Attention has already been drawn to how lithium ion batteries require cobalt, the biggest reserves of which are in the Democratic Republic of Congo. The DRC government knows how important cobalt has become, and in the past week has tripled its royalty charges on the mineral. The mining companies have protested, of course, but with their huge fixed costs and few alternative sources, they will pay up.

The royalty increase, only the latest example of the DRC’s aggressive approach to increasing its take when prices go up, will tend to discourage new investment in large-scale mines in the country. So a significant part of the DRC’s cobalt output will continue to depend on energetic children scrambling around informal “artisanal” mines.

EV enthusiasts and manufacturers concerned about supply-chain audits have been working to reduce the cobalt content of batteries, with some success. However, Marc Grynberg, the chief executive of Umicore, the European battery component manufacturer (and cobalt buyer), suggests further progress will not be easy. “While you hear about designing out cobalt, this is not going to happen in the next three decades. It simply doesn’t work.”

For that matter, when policy people and the more optimistic auto manufacturers speak of reducing European dependence on the DRC and those cobalt-mining children, they have in mind increasing the proportion of nickel in EV batteries.

Nickel is a problem. Most nickel we have used for the past century comes from high-grade nickel sulphide deposits. It is not technologically challenging to refine those ores to the high purity necessary for battery manufacturing.

Readily mined nickel sulphide deposits are being depleted, however, and over the next decade we will become dependent on the more common lateritic ore deposits. These are relatively easy to refine into low-purity grades, say for stainless-steel kitchenware.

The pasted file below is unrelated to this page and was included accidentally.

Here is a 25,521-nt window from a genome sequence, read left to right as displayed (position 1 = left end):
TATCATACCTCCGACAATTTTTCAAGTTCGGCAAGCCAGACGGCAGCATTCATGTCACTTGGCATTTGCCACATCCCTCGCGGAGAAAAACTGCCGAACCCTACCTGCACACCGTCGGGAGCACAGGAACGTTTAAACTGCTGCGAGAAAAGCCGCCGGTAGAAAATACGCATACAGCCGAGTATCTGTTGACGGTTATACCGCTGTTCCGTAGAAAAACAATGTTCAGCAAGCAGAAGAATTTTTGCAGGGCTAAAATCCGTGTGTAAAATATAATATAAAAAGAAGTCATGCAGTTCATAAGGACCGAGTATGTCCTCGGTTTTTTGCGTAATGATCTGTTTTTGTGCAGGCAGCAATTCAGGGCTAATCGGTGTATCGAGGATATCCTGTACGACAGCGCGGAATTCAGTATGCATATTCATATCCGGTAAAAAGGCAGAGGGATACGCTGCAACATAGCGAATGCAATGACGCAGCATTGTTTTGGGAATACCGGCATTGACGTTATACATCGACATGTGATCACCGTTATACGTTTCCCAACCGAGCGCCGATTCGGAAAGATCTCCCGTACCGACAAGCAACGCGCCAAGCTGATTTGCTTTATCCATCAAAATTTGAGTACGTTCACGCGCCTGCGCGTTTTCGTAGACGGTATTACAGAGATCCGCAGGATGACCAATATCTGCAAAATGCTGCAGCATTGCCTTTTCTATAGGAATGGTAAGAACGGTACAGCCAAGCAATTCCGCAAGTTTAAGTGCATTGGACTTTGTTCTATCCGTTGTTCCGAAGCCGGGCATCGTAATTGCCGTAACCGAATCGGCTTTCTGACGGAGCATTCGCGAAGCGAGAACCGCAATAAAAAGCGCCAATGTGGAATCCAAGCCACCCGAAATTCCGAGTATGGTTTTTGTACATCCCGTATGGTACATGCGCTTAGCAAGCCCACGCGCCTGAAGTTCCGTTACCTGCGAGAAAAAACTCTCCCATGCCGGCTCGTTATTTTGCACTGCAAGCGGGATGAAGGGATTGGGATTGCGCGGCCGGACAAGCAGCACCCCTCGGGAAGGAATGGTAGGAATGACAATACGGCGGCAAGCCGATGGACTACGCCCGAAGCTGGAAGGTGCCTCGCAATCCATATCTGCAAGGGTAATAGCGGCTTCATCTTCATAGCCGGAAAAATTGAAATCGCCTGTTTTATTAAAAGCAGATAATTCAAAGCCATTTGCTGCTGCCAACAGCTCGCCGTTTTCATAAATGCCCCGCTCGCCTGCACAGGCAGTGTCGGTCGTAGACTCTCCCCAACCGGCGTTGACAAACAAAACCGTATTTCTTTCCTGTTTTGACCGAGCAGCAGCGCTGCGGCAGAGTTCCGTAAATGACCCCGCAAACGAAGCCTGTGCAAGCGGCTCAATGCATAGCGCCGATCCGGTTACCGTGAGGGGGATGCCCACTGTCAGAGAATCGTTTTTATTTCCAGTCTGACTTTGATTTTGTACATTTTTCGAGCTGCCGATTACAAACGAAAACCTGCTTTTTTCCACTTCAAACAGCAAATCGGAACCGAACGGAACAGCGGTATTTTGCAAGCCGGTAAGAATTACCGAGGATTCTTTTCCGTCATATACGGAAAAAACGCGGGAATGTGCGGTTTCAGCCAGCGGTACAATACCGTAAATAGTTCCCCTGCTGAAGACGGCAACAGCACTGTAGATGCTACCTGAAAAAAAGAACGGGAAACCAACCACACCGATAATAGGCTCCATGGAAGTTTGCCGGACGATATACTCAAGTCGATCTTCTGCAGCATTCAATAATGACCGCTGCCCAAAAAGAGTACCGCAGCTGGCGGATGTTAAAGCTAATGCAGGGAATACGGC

To make battery-grade nickel from lateritic ore, though, miners hope to use a tricky process called high pressure acid leaching (HPAL). If you do not do things just right, you have sulphuric acid under high pressure coming out of the machine. Try not to be around when that happens. Did I mention the process is energy intensive? A Russian nickel refining engineer refers to the HPAL manufacturing complex as “the Bermuda Triangle of death”.

The good news from the point of view of European pro-EV environmentalists is that HPAL nickel will be produced, when the process is perfected, in places such as Indonesia. The bad news is that the Indonesians are increasingly bothered by acidic mine waste and are becoming even less tolerant of foreign mining companies.

The dependence on materials imports from difficult countries is bad enough. On top of that, an EV-centric European auto industry will be dependent on key foreign technologies if it is to meet its production goals.

Most European vehicle manufacturers use Asian battery cell technologies, though they can handle the assembly of cells into battery packs. Yes, the foreign partner transfers the technology for the current generation of battery cells.

However, while the European manufacturer grapples with a rapid, policy-driven production ramp, the Asian battery cell partner is leaping into the following generation.

There is a precedent. Korean companies took 20 years to move from production based on Japanese battery technology to producing their own designs. For now, battery manufacture requires production art, which can only be acquired with experience.

It would be better to take more time to develop the science of how batteries work. That would require years of work with sophisticated equipment, and the policy requirement is for a rapid switch from fossil fuel engines. In any event, Europe and the rest of the world will depend on diesel power for large trucks for the foreseeable future.

The politics, the supply-chain difficulties and the requirement for better science all suggest that the European battery push is too frenetic to work well.